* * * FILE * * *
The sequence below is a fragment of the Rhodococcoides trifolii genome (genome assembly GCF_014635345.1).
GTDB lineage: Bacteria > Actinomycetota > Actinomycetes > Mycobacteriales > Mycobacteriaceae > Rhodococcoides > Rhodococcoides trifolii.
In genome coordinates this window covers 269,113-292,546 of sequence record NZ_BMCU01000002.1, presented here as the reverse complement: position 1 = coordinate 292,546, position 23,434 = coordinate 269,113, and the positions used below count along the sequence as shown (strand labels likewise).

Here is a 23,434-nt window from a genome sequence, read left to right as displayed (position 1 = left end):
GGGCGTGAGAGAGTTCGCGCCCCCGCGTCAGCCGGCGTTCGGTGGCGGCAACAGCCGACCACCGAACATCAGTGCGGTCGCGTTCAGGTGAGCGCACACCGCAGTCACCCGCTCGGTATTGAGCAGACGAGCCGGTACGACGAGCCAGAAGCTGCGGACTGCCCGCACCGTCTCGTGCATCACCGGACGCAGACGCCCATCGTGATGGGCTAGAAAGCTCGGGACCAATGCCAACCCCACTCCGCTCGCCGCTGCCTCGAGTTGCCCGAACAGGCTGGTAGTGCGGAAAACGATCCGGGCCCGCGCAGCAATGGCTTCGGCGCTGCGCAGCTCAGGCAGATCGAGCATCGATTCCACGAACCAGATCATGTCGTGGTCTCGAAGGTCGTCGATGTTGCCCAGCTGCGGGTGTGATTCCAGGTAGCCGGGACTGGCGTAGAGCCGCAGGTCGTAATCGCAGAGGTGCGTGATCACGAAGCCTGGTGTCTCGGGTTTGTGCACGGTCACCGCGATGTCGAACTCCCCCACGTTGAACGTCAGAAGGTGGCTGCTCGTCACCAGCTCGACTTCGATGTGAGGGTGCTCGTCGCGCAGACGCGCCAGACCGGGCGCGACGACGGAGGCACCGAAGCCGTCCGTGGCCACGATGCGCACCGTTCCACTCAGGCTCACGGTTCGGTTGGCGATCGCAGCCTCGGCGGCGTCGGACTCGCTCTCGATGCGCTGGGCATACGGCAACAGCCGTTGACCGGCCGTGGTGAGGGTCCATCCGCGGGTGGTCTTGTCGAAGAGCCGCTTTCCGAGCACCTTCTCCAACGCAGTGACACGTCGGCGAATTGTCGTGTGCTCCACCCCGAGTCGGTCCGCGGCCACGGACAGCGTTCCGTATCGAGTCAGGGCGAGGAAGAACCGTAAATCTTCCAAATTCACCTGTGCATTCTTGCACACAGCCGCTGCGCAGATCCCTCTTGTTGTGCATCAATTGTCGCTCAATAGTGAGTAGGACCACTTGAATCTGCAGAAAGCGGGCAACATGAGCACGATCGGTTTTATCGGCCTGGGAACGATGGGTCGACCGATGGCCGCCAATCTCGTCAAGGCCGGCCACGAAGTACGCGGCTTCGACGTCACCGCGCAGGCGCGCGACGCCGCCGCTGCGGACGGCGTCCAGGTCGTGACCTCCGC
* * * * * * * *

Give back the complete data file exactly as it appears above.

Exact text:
The sequence below is a fragment of the Rhodococcoides trifolii genome (genome assembly GCF_014635345.1).
GTDB lineage: Bacteria > Actinomycetota > Actinomycetes > Mycobacteriales > Mycobacteriaceae > Rhodococcoides > Rhodococcoides trifolii.
In genome coordinates this window covers 269,113-292,546 of sequence record NZ_BMCU01000002.1, presented here as the reverse complement: position 1 = coordinate 292,546, position 23,434 = coordinate 269,113, and the positions used below count along the sequence as shown (strand labels likewise).

Here is a 23,434-nt window from a genome sequence, read left to right as displayed (position 1 = left end):
GGGCGTGAGAGAGTTCGCGCCCCCGCGTCAGCCGGCGTTCGGTGGCGGCAACAGCCGACCACCGAACATCAGTGCGGTCGCGTTCAGGTGAGCGCACACCGCAGTCACCCGCTCGGTATTGAGCAGACGAGCCGGTACGACGAGCCAGAAGCTGCGGACTGCCCGCACCGTCTCGTGCATCACCGGACGCAGACGCCCATCGTGATGGGCTAGAAAGCTCGGGACCAATGCCAACCCCACTCCGCTCGCCGCTGCCTCGAGTTGCCCGAACAGGCTGGTAGTGCGGAAAACGATCCGGGCCCGCGCAGCAATGGCTTCGGCGCTGCGCAGCTCAGGCAGATCGAGCATCGATTCCACGAACCAGATCATGTCGTGGTCTCGAAGGTCGTCGATGTTGCCCAGCTGCGGGTGTGATTCCAGGTAGCCGGGACTGGCGTAGAGCCGCAGGTCGTAATCGCAGAGGTGCGTGATCACGAAGCCTGGTGTCTCGGGTTTGTGCACGGTCACCGCGATGTCGAACTCCCCCACGTTGAACGTCAGAAGGTGGCTGCTCGTCACCAGCTCGACTTCGATGTGAGGGTGCTCGTCGCGCAGACGCGCCAGACCGGGCGCGACGACGGAGGCACCGAAGCCGTCCGTGGCCACGATGCGCACCGTTCCACTCAGGCTCACGGTTCGGTTGGCGATCGCAGCCTCGGCGGCGTCGGACTCGCTCTCGATGCGCTGGGCATACGGCAACAGCCGTTGACCGGCCGTGGTGAGGGTCCATCCGCGGGTGGTCTTGTCGAAGAGCCGCTTTCCGAGCACCTTCTCCAACGCAGTGACACGTCGGCGAATTGTCGTGTGCTCCACCCCGAGTCGGTCCGCGGCCACGGACAGCGTTCCGTATCGAGTCAGGGCGAGGAAGAACCGTAAATCTTCCAAATTCACCTGTGCATTCTTGCACACAGCCGCTGCGCAGATCCCTCTTGTTGTGCATCAATTGTCGCTCAATAGTGAGTAGGACCACTTGAATCTGCAGAAAGCGGGCAACATGAGCACGATCGGTTTTATCGGCCTGGGAACGATGGGTCGACCGATGGCCGCCAATCTCGTCAAGGCCGGCCACGAAGTACGCGGCTTCGACGTCACCGCGCAGGCGCGCGACGCCGCCGCTGCGGACGGCGTCCAGGTCGTGACCTCCGC